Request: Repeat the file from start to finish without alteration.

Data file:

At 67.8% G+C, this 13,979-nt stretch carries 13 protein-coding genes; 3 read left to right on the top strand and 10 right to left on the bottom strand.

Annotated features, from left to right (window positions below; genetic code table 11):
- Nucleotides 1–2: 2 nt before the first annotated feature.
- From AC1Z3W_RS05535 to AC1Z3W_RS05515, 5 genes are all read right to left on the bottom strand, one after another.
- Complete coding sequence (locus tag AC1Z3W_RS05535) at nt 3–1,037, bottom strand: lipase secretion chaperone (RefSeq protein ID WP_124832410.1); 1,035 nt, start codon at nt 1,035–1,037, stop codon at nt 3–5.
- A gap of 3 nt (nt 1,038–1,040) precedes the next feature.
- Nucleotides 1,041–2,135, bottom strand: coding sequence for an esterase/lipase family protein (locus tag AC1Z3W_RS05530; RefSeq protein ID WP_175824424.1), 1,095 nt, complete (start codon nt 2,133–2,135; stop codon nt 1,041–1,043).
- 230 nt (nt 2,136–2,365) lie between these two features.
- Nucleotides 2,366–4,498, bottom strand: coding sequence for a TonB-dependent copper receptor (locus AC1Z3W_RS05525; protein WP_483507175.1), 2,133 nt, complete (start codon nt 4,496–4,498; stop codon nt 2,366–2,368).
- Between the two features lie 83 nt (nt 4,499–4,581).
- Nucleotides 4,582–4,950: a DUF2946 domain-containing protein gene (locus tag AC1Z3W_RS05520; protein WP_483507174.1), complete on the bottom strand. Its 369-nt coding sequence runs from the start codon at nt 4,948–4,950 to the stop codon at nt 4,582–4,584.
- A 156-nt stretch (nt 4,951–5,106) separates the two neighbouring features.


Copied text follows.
At 67.8% G+C, this 13,979-nt stretch carries 13 protein-coding genes; 3 read left to right on the top strand and 10 right to left on the bottom strand.

Annotated features, from left to right (window positions below; genetic code table 11):
- Nucleotides 1–2: 2 nt before the first annotated feature.
- From AC1Z3W_RS05535 to AC1Z3W_RS05515, 5 genes are all read right to left on the bottom strand, one after another.
- Complete coding sequence (locus tag AC1Z3W_RS05535) at nt 3–1,037, bottom strand: lipase secretion chaperone (RefSeq protein ID WP_124832410.1); 1,035 nt, start codon at nt 1,035–1,037, stop codon at nt 3–5.
- A gap of 3 nt (nt 1,038–1,040) precedes the next feature.
- Nucleotides 1,041–2,135, bottom strand: coding sequence for an esterase/lipase family protein (locus tag AC1Z3W_RS05530; RefSeq protein ID WP_175824424.1), 1,095 nt, complete (start codon nt 2,133–2,135; stop codon nt 1,041–1,043).
- 230 nt (nt 2,136–2,365) lie between these two features.
- Nucleotides 2,366–4,498, bottom strand: coding sequence for a TonB-dependent copper receptor (locus AC1Z3W_RS05525; protein WP_483507175.1), 2,133 nt, complete (start codon nt 4,496–4,498; stop codon nt 2,366–2,368).
- Between the two features lie 83 nt (nt 4,499–4,581).
- Nucleotides 4,582–4,950: a DUF2946 domain-containing protein gene (locus tag AC1Z3W_RS05520; protein WP_483507174.1), complete on the bottom strand. Its 369-nt coding sequence runs from the start codon at nt 4,948–4,950 to the stop codon at nt 4,582–4,584.
- A 156-nt stretch (nt 4,951–5,106) separates the two neighbouring features.